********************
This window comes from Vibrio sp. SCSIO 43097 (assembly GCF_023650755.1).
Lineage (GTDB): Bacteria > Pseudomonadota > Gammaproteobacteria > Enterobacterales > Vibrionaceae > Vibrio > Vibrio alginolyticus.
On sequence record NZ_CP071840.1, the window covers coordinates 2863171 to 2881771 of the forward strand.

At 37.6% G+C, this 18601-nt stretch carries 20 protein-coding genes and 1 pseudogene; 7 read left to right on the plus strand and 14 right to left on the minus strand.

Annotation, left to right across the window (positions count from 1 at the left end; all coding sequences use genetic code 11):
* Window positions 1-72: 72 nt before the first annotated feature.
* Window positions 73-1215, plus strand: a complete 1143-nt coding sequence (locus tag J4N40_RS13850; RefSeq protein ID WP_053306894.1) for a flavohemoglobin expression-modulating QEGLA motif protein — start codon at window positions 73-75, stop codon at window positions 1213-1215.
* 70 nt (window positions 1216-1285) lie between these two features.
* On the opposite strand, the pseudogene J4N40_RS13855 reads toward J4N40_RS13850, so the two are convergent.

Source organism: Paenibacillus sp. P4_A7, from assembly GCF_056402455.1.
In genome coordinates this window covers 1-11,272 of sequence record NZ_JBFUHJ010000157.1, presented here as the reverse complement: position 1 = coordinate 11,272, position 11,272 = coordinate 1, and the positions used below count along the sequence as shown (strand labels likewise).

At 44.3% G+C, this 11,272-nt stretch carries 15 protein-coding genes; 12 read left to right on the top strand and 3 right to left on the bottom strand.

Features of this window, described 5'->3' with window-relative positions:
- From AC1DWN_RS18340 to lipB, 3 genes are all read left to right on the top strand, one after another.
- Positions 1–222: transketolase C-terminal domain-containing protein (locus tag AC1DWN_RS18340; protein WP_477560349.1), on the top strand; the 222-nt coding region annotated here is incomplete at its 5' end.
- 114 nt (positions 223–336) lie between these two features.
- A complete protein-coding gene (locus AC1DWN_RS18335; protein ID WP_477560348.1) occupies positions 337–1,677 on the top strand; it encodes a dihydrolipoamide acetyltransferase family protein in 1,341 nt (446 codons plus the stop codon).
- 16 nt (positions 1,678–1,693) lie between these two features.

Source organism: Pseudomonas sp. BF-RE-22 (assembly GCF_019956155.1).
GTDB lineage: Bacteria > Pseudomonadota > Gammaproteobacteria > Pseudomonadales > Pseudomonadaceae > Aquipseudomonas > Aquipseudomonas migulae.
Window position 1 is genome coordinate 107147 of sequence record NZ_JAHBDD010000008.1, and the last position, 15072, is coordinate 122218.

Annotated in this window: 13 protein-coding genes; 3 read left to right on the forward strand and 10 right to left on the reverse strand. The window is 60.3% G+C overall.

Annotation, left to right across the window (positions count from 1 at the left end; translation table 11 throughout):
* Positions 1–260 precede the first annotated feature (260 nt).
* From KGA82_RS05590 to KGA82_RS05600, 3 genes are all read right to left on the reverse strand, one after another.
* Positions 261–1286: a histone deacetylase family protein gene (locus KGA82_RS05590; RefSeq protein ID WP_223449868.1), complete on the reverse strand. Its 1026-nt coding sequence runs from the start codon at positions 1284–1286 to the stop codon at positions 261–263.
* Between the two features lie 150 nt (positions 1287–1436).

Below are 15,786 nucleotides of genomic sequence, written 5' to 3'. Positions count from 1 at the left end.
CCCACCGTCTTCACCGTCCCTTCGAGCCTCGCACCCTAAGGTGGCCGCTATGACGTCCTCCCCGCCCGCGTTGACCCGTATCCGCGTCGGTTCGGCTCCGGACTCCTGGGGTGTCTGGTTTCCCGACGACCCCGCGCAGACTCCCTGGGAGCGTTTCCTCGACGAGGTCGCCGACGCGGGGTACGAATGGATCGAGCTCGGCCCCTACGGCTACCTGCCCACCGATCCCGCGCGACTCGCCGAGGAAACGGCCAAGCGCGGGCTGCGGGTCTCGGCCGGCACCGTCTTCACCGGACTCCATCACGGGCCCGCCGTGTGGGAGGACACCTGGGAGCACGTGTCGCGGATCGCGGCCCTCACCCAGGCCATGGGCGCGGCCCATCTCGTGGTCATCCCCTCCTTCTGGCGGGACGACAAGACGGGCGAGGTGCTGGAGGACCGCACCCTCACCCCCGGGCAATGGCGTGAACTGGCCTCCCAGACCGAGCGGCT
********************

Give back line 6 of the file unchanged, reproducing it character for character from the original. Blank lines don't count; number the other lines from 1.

* Window positions 1-72: 72 nt before the first annotated feature.